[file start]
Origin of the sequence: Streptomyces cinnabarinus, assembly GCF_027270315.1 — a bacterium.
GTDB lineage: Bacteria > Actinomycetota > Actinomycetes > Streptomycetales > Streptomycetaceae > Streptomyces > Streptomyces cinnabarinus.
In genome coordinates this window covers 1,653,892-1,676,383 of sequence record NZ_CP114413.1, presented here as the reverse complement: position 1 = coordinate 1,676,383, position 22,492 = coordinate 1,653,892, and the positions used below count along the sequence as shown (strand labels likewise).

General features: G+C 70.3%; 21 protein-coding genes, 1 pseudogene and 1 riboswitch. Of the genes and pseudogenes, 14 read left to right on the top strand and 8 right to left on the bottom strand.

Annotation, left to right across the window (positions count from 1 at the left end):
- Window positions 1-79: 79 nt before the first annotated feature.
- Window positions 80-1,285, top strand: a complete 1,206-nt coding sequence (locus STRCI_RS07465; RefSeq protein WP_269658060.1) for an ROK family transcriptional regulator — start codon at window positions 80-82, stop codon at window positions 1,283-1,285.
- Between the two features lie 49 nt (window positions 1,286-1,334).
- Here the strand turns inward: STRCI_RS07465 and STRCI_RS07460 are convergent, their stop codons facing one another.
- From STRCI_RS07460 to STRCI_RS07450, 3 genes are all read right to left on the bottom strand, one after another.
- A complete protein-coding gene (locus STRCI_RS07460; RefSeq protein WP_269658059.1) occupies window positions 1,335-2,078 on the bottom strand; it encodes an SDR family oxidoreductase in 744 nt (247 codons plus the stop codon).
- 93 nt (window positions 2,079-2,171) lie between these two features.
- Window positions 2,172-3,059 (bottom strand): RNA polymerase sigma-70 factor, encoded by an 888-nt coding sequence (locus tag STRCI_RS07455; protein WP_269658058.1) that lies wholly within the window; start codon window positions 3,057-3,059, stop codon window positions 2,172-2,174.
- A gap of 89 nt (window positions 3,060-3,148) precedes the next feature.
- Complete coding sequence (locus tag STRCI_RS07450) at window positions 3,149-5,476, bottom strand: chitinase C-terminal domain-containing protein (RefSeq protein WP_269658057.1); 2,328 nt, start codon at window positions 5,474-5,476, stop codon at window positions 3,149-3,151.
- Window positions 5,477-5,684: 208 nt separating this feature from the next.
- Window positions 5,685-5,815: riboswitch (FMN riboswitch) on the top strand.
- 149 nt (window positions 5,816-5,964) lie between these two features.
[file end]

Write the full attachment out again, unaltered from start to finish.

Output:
Origin of the sequence: Streptomyces cinnabarinus, assembly GCF_027270315.1 — a bacterium.
GTDB lineage: Bacteria > Actinomycetota > Actinomycetes > Streptomycetales > Streptomycetaceae > Streptomyces > Streptomyces cinnabarinus.
In genome coordinates this window covers 1,653,892-1,676,383 of sequence record NZ_CP114413.1, presented here as the reverse complement: position 1 = coordinate 1,676,383, position 22,492 = coordinate 1,653,892, and the positions used below count along the sequence as shown (strand labels likewise).

General features: G+C 70.3%; 21 protein-coding genes, 1 pseudogene and 1 riboswitch. Of the genes and pseudogenes, 14 read left to right on the top strand and 8 right to left on the bottom strand.

Annotation, left to right across the window (positions count from 1 at the left end):
- Window positions 1-79: 79 nt before the first annotated feature.
- Window positions 80-1,285, top strand: a complete 1,206-nt coding sequence (locus STRCI_RS07465; RefSeq protein WP_269658060.1) for an ROK family transcriptional regulator — start codon at window positions 80-82, stop codon at window positions 1,283-1,285.
- Between the two features lie 49 nt (window positions 1,286-1,334).
- Here the strand turns inward: STRCI_RS07465 and STRCI_RS07460 are convergent, their stop codons facing one another.
- From STRCI_RS07460 to STRCI_RS07450, 3 genes are all read right to left on the bottom strand, one after another.
- A complete protein-coding gene (locus STRCI_RS07460; RefSeq protein WP_269658059.1) occupies window positions 1,335-2,078 on the bottom strand; it encodes an SDR family oxidoreductase in 744 nt (247 codons plus the stop codon).
- 93 nt (window positions 2,079-2,171) lie between these two features.
- Window positions 2,172-3,059 (bottom strand): RNA polymerase sigma-70 factor, encoded by an 888-nt coding sequence (locus tag STRCI_RS07455; protein WP_269658058.1) that lies wholly within the window; start codon window positions 3,057-3,059, stop codon window positions 2,172-2,174.
- A gap of 89 nt (window positions 3,060-3,148) precedes the next feature.
- Complete coding sequence (locus tag STRCI_RS07450) at window positions 3,149-5,476, bottom strand: chitinase C-terminal domain-containing protein (RefSeq protein WP_269658057.1); 2,328 nt, start codon at window positions 5,474-5,476, stop codon at window positions 3,149-3,151.
- Window positions 5,477-5,684: 208 nt separating this feature from the next.
- Window positions 5,685-5,815: riboswitch (FMN riboswitch) on the top strand.
- 149 nt (window positions 5,816-5,964) lie between these two features.